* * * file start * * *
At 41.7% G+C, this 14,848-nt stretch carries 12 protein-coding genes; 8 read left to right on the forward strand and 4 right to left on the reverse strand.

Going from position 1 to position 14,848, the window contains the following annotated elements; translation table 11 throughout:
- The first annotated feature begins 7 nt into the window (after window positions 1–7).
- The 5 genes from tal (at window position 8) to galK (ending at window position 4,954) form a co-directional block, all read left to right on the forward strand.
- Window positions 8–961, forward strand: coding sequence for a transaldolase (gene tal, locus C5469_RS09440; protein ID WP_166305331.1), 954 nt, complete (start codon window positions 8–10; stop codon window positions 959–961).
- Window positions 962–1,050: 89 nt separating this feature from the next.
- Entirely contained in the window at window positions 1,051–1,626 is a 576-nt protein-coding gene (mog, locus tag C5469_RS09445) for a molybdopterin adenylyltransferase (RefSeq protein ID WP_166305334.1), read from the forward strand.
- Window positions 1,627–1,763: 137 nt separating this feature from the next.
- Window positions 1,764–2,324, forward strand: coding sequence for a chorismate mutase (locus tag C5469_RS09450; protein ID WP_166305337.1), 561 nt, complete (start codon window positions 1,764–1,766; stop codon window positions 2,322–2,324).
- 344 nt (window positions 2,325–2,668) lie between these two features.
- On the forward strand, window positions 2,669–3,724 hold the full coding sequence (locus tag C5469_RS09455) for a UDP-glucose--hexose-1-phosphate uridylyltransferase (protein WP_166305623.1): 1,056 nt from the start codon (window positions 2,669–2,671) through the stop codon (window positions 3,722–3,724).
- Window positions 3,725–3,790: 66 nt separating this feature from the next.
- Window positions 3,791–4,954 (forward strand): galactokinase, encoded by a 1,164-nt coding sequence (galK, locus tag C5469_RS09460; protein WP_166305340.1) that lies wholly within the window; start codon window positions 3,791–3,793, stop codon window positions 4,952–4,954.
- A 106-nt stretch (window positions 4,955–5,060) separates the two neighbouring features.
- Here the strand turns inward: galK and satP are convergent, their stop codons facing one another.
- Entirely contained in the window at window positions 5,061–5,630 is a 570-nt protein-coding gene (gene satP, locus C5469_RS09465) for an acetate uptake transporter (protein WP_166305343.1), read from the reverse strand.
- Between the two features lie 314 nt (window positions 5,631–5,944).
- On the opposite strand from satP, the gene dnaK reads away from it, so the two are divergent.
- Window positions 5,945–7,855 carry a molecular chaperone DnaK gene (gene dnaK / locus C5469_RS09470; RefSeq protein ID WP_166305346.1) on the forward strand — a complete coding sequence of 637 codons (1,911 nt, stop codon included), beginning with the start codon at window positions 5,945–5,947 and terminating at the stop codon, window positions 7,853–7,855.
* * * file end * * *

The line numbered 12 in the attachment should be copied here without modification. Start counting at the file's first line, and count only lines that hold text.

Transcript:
- Window positions 3,725–3,790: 66 nt separating this feature from the next.